Typical Dutch things

Windmills:

The first windmills were invented in antiquity, but it was the Dutch who really hit it off with this wooden giant. In a flat country, where the wind always blows, windmills sprouted from the ground like mushrooms. They were used to mill, saw, pump and press. The production of boards, paint, oil and paper, as well as bread and mustard – among other things – depended on windmills and wind. In addition, windmills were used to pump the water out of lakes and to keep reclaimed land dry.


Bicycles:

Discover Holland on a men's bike, mother's bike, upright "granny" bike, tandem bike, racing bike, mountain bike, recumbent bike, cargo bike, three-wheeler, folding bike or electric bike. Bike along the canals of Amsterdam, coast along the Dutch shoreline, cycle through the colourful flower bulb fields, pedal along through meadows dotted with cows and windmills, climb the green hills in the south, tour through the forest and past castles in the east or trek around the Lake IJssel (IJsselmeer) or one of the Wadden Sea Islands.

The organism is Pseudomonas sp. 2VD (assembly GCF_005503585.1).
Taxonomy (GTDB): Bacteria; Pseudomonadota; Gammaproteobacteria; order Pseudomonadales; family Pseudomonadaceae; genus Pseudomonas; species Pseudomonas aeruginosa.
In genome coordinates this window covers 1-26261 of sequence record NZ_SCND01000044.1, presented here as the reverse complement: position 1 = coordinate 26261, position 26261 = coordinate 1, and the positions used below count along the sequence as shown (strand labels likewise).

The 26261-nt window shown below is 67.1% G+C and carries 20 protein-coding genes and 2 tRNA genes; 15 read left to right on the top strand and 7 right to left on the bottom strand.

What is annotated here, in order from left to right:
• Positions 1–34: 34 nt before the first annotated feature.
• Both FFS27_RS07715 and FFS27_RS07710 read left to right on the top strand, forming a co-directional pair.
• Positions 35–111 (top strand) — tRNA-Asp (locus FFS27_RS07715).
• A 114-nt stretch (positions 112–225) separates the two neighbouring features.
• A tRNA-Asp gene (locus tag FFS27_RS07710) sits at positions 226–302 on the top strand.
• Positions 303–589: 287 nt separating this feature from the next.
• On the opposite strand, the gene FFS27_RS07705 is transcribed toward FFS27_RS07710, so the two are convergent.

Tulips:

There once was a flower that was unable to settle down anywhere. From the mountains in Kazakhstan, the flower bulb wandered about in Persia, China and Turkey. Until a Dutch scientist took the bulb with him to a small European country. There the flower enjoyed the climate and the soil, and the inhabitants immediately fell in love with the flower and soon designated it a national symbol. It all sounds like a fairy tale, but this is the true story of the tulip.


Bloem van den Brekel and Zoë Henry